Amongst his loss, Davis begins a courtship with a vending machine early on, well, maybe not with the machine itself, but with the people behind the operating and handling of the vending machine services. After a slew of personal letters that are suppose to help him express his emotions on paper, Davis begins writing personal complain letters to Champion Vending due to the lack of delivery of his M&M’s ten prior to his wife’s death. Eventually, his letters to the customer service department of the company puts him in a direct path to a creepy meeting with the human resource department head of Champion Vending, Karen Moreno (Naomi Watts), a very confused and inadequate mother who spends her evenings creepily following Davis. If film does one thing spectacularly, its always making the creepy seem cute, because the way in which Karen and Davis begin their friendship, is nothing short of scary. Yet, as the movie progresses, the more we learn about Karen and her broken relationships with her partner Carl (C.J. Wilson) and most of all, her son, Chris (Judah Lewis) who may or may not be an angsty, gay, metal-head genius, the more we are connected to Davis’ loss despite his falling out with his boss and wife’s father Fil and the more we empathize with Karen, for her lack of being a good mother and partner. Karen is never really redeemed as a character in the film, desite being played by a very strong actor in Watts. It almost feels that anyone could have really played Karen, its just a matter of how much we would be able to hold in our laughs with her unexplainable life choices.
Much like Vallée’s previous film Wild, the film is less about the conclusion, and more about the process, or in this case, the psychosis of his character’s choices. What allows Davis’ to find solace in knowing he never loved his wife? Why does he choose to destroy everything that Julia touched? Why is he so suddenly close to Karen? What’s next? The film asks every important question, never coming close to answering anything, yet never really allowing audiences to ask the same questions due to its very absurd relatable exterior. It becomes clear very early on, answers are not anywhere on the horizon, but the story does takes two or three very unexpected turns where the heart of the movie begins to show, but then gets buried in indie film bait categories and by-the-numbers Oscar ploys.
As I mentioned in the first paragraph of this review, Demolition played more of a research project than it did as a film review, hence why I have waited to complete this review days after its release. After suggesting the film to many friends and family members, including people who have directly lost loved ones, no one seems to have a consensus on this film, usually always veering in the direction of; Gyllenhaal’s performance was excellent (which we know), I liked it, but don’t know why I liked it (which does not help); and my favourite reaction was speaking about the film to someone who loved it, and expressing my thoughts which therefore changed their opinion of the film entirely by the end of the conversation. Which inadvertently proves my whole theory of the film: what exactly was trying to be said with it?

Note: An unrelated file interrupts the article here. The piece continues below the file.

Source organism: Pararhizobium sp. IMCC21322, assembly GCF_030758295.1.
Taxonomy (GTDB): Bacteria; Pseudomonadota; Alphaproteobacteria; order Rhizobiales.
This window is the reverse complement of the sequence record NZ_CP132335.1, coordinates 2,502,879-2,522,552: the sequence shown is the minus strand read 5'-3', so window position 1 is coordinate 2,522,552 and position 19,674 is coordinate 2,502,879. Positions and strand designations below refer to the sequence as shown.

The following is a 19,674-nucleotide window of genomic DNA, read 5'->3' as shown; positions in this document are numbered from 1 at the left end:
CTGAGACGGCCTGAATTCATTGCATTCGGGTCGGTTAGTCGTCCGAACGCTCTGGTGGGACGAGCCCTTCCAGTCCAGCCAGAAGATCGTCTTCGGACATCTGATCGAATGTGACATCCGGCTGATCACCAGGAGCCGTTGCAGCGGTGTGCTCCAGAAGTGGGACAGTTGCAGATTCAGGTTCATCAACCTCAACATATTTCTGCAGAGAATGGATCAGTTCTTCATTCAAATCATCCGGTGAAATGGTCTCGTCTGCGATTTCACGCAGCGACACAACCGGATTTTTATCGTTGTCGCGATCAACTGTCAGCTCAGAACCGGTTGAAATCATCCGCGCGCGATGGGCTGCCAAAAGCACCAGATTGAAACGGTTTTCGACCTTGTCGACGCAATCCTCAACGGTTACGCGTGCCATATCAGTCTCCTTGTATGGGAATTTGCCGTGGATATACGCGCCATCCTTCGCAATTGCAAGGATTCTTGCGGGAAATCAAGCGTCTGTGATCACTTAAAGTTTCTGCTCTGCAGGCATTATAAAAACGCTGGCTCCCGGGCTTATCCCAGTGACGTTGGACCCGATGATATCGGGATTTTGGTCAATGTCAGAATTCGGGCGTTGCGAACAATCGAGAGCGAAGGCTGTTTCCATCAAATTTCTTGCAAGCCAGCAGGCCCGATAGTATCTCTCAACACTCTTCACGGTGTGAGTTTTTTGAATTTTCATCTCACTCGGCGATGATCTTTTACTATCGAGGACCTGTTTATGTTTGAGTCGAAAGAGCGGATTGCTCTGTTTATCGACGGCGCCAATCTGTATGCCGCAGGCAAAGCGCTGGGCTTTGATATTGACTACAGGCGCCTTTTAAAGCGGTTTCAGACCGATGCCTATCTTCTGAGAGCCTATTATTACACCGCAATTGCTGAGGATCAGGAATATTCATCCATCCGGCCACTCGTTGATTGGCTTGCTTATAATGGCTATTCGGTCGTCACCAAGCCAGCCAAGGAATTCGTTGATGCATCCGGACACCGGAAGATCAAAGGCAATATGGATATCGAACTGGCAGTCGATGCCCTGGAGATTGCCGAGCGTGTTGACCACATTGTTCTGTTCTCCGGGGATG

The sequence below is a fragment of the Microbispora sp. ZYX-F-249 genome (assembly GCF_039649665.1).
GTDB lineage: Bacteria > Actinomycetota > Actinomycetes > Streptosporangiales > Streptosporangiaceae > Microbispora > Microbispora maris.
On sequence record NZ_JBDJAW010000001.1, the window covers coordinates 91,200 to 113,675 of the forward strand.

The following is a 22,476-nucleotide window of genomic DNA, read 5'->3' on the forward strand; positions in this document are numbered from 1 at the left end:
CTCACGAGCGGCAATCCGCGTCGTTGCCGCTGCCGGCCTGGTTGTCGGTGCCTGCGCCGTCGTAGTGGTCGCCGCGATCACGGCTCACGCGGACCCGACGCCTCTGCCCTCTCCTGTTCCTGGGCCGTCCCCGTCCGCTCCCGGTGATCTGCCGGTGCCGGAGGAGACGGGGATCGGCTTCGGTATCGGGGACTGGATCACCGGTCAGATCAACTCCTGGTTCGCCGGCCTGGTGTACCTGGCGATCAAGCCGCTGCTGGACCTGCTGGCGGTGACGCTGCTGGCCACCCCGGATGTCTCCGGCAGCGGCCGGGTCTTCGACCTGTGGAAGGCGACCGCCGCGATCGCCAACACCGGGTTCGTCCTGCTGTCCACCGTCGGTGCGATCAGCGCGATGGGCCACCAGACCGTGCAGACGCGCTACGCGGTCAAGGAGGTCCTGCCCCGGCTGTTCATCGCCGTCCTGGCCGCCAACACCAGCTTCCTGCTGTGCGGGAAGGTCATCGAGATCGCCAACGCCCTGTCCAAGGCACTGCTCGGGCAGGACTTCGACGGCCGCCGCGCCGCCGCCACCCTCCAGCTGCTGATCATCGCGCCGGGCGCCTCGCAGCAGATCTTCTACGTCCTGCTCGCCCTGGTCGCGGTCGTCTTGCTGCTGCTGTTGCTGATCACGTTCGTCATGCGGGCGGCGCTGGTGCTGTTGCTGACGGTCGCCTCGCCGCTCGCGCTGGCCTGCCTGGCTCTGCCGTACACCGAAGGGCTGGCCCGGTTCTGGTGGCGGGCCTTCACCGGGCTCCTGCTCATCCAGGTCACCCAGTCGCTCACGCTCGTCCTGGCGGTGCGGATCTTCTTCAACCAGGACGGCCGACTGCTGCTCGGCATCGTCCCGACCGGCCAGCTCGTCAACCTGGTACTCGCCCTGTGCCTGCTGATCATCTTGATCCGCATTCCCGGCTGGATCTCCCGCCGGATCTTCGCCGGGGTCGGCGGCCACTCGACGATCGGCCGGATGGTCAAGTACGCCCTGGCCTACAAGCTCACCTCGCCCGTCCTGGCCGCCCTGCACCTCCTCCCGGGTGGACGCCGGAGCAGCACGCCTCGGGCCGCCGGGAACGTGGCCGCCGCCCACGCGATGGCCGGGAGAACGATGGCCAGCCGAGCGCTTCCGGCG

Demolition is easily on of the most inconsistent films I have seen in a while, which isn’t a bad thing, but isn’t a good thing. The performances are fantastic, the direction and look of it is sleek and pleasing, and some scenes really offer some redemption towards being humorous, heartfelt and endearing, but as a reader who, again, did not know where the film was going, asks where all these emotions went to. I mean, narratively speaking, all the characters find a conclusion to their stories in the film, but the conclusions offer give us no reasonable sense of self-worth or moral strain towards similar cases in our own lives.
When it comes to certainties, I can confidently say that Demolition is a very purposely flawed film, because, like each and every human being, we deal and suffer through grief in very personal and different ways. Whether its gallivanting in the streets listening to words of the Wilson sister’s wail their most memorable lyrics, destroying your home, or finding a very inexplainable solution to your very confused emotions, Demolition is a very misguided and hard to navigate wrecking ball for audiences that just might make it crazy on you.
Night Film Reviews: 5 Our of 10 Stars.
Seen Demolition yet? What did you think? Destructive piece of melodramatic cinema or misunderstood masterpiece? How was Jake? How was Naomi? Am I missing the point or need to have experienced direct loss to understand it? Leave your thoughts and destructive heart on the page below. Just be gentle.